Overfishing has left many shark species vulnerable.
Sharks are found worldwide from the equator to the polar oceans,
from the deep ocean depths to shallow nearshore waters, and even
some distance from the ocean in a few of the world's rivers. Sharks
vary greatly in their size and form depending upon the habitats in
which they live. Most species of sharks are active swimmers and are
sleek, streamlined animals. But some lead a more sedentary
lifestyle (like nurse sharks, Australia's wobegong and others) and
do not need to swim actively to pass water over their gills as do
most other sharks. With a few specialized exceptions, sharks are
opportunistic feeders and predators on fish, invertebrates (squid,
octopus, crabs and others), and sometimes on marine mammals (like
seals and sea lions). Whale sharks and basking sharks, which can
grow to lengths of over 40 feet and weigh over a ton, feed only on
Because most species of sharks are predators and occur where
people fish, sharks are often caught incidentally by recreational
and commercial fishermen. A number of species are known to form
aggregations or schools based on age, sex or reproductive status,
which almost certainly contributes to their vulnerability to
exploitation by fishing. Sharks are particularly susceptible to
overfishing because they grow and mature slowly, are relatively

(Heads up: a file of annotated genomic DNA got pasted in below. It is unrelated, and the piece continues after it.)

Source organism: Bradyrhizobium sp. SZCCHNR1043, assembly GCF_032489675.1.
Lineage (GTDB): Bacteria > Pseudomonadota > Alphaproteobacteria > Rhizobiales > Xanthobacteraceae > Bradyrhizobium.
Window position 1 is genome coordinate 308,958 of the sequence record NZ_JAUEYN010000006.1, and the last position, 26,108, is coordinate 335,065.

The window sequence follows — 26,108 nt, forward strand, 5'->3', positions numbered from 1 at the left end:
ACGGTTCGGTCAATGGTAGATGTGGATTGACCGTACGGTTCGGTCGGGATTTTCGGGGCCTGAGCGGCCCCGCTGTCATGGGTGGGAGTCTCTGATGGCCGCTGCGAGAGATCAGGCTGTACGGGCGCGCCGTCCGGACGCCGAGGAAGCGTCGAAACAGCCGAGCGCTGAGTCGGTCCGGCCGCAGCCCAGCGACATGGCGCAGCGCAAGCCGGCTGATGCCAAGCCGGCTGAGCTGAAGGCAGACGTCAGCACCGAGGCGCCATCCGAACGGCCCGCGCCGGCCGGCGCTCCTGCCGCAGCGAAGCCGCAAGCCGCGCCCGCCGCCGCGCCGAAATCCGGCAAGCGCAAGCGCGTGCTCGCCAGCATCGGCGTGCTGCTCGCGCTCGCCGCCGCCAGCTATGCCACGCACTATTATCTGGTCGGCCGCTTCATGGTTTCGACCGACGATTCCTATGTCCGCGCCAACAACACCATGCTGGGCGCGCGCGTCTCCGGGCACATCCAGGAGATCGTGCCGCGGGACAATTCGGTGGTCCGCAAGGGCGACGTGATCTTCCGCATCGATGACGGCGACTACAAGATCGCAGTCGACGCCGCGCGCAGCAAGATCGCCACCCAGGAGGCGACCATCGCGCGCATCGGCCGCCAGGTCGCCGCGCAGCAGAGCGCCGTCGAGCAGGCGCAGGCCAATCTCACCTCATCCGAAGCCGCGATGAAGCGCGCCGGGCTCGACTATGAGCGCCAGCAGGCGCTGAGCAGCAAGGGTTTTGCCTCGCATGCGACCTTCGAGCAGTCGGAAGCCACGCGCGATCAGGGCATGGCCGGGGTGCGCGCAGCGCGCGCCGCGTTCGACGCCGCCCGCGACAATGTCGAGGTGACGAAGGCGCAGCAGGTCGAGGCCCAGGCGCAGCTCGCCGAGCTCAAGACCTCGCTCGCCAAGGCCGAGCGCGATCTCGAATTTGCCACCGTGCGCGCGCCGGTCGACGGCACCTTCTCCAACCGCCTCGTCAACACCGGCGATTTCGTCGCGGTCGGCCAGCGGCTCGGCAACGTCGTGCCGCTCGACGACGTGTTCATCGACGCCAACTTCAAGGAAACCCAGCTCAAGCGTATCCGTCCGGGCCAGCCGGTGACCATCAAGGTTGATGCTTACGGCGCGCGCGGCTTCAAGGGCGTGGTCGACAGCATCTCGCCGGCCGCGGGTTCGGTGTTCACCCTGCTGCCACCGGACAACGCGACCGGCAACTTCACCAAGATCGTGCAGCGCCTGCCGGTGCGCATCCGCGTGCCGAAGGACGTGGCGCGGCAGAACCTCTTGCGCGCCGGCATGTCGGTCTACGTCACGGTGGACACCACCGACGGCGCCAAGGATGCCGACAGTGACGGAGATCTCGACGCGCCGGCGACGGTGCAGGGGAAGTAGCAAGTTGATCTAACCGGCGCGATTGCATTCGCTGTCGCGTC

long-lived, and produce small broods. Although many of the larger
inshore and pelagic sharks may live for more than 20 years, they
may not attain reproductive maturity until their teens or later.
Depending on the species, broods typically contain fewer than ten
pups and a number of species produce no more than two young in any
given brood. Moreover, mature sharks may not reproduce each year.
This combination of low reproductive potential, behavioral
characteristics which have served sharks well for their survival
over millions of years, and the potential for exploitation and
overfishing, has caused major concerns for conservation biologists
and fishery managers. In past years there have been fisheries
directly targeting some sharks, either for food (for example,
sharkfin soup), as sources of vitamin A (before it was synthesized
chemically), or for industrial purposes. These directed fisheries
in past years were largely unregulated, and some sharks were
overfished to the point that fisheries on them became uneconomical
after shark populations declined. The collapse of former fisheries
for shark clearly demonstrated the need for management of this
resource. Currently, shark fishing-commercial and recreational-in
the United States is highly regulated to help conserve shark
populations and maintain the health of our marine ecosystems.
Brown, S.T. (1999). Trends in the Commercial and Recreational
Shark Fisheries in Florida, 1980-1992, with Implications for
Management. North American Journal of Fisheries Management
Camhi, M., Fowler, S.L., Musick, J.A., Bräutigam, A., and S.V.
Fordham (1998). Sharks and their relatives-Ecology and
Conservation. IUCN/SSC Shark Specialist Group. IUCN, Gland,
Switzerland and Cambridge, U.K.
Hart, T.J., and P.J. Hart (1983). Fisheries Ecology. AVI
Publishing Company. Westport. CT.
Hoese, H.D., and R.H. Moore (1998). Fishes of the Gulf of
Mexico, Texas, Louisiana, and adjacent waters. Texas A&M Press,
College Station, TX.
Weber, M.L., and S.V. Fordham (1997). Managing shark fisheries:
Opportunities for international conservation. TRAFFIC International
and Center for Marine Conservation. Washington, DC.
Florida Museum of Natural History Web site with links to major
shark related sites
National Marine Fisheries Service Marine Recreational Fisheries